It was indeed a glad and gracious time, and the half dozen rash spirits that ventured to disapprove of the war and cast a doubt upon its righteousness straightway got such a stern and angry warning that for their personal safety’s sake they quickly shrank out of sight and offended no more in that way.

Sunday morning came — next day the battalions would leave for the front; the church was filled; the volunteers were there, their young faces alight with martial dreams — visions of the stern advance, the gathering momentum, the rushing charge, the flashing sabers, the flight of the foe, the tumult, the enveloping smoke, the fierce pursuit, the surrender!

Then home from the war, bronzed heroes, welcomed, adored, submerged in golden seas of glory! With the volunteers sat their dear ones, proud, happy, and envied by the neighbors and friends who had no sons and brothers to send forth to the field of honor, there to win for the flag, or, failing, die the noblest of noble deaths. The service proceeded; a war chapter from the Old Testament was read; the first prayer was said; it was followed by an organ burst that shook the building, and with one impulse the house rose, with glowing eyes and beating hearts, and poured out that tremendous invocation:

God the all-terrible! Thou who ordainest,
Thunder thy clarion and lightning thy sword!

Then came the “long” prayer. None could remember the like of it for passionate pleading and moving and beautiful language. The burden of its supplication was, that an ever-merciful and benignant Father of us all would watch over our noble young soldiers, and aid, comfort, and encourage them in their patriotic work; bless them, shield them in the day of battle and the hour of peril, bear them in His mighty hand, make them strong and confident, invincible in the bloody onset; help them crush the foe, grant to them and to their flag and country imperishable honor and glory —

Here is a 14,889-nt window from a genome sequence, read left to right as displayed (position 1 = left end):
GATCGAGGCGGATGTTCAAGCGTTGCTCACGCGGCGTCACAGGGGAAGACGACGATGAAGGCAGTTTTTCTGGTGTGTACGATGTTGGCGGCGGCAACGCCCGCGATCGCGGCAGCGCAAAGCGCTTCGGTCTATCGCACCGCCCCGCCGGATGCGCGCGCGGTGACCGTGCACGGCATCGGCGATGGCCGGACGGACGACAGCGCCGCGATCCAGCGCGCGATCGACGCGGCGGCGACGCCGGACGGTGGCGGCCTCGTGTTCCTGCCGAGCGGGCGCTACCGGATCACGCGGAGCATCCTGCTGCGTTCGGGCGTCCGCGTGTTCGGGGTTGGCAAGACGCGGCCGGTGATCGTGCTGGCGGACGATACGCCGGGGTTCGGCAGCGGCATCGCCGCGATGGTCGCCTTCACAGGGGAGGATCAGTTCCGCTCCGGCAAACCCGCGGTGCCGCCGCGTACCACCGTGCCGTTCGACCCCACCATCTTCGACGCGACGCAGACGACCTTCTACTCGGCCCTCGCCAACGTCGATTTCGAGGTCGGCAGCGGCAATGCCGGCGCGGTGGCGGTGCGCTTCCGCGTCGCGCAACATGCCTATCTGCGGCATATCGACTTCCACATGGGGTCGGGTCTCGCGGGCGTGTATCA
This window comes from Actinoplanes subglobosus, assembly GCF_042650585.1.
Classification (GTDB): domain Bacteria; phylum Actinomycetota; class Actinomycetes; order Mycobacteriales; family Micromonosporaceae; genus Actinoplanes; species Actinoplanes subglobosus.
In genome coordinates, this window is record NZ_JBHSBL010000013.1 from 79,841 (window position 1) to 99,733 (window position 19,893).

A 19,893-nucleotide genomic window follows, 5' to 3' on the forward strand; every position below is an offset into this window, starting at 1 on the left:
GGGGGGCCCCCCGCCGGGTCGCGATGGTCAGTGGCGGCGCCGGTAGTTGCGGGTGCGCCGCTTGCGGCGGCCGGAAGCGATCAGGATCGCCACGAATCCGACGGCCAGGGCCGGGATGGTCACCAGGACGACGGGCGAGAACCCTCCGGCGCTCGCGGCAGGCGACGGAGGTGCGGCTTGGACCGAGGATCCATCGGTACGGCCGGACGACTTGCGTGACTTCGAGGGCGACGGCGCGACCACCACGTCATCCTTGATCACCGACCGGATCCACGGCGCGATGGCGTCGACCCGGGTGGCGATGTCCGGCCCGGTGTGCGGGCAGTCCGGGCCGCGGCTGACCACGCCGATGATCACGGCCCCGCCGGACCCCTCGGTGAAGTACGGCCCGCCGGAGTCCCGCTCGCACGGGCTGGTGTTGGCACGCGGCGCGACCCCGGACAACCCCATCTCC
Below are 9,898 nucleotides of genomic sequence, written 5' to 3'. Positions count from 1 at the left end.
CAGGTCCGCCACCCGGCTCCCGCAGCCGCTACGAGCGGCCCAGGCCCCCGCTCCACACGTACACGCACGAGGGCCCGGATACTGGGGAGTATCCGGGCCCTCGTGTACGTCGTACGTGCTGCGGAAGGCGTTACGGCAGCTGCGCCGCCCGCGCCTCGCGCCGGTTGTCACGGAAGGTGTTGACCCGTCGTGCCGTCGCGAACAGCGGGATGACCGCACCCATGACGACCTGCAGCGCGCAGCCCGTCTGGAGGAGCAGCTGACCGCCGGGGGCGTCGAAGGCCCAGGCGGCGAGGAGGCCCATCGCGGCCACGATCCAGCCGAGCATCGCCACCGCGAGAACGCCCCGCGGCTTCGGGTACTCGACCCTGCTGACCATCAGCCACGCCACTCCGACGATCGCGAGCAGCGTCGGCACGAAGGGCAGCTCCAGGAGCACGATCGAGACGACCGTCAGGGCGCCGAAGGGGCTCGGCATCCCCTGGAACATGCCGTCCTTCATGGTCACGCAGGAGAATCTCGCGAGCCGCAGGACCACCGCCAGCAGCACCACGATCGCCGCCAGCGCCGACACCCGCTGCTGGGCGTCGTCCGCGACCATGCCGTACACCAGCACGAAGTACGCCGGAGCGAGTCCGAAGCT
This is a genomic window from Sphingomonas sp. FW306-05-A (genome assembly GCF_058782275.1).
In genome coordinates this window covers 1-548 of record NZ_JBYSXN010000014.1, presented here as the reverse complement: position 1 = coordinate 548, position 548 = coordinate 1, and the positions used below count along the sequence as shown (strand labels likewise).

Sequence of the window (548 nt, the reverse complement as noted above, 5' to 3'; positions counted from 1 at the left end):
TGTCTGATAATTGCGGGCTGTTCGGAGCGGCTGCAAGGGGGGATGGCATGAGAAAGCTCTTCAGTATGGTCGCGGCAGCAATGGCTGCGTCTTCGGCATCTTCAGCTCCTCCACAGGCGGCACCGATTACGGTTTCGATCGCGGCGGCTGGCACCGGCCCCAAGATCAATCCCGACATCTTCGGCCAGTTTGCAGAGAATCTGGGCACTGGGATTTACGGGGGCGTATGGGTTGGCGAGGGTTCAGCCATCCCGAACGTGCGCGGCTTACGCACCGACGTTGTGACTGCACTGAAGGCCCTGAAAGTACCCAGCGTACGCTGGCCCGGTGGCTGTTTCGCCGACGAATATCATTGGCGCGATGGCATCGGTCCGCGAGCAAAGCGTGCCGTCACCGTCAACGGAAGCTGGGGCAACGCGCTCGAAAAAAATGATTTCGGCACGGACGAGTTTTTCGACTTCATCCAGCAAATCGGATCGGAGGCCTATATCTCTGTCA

An aged stranger entered and moved with slow and noiseless step up the main aisle, his eyes fixed upon the minister, his long body clothed in a robe that reached to his feet, his head bare, his white hair descending in a frothy cataract to his shoulders, his seamy face unnaturally pale, pale even to ghastliness. With all eyes following him and wondering, he made his silent way; without pausing, he ascended to the preacher’s side and stood there waiting. With shut lids the preacher, unconscious of his presence, continued his moving prayer, and at last finished it with the words, uttered in fervent appeal, “Bless our arms, grant us the victory, O Lord and God, Father and Protector of our land and flag!”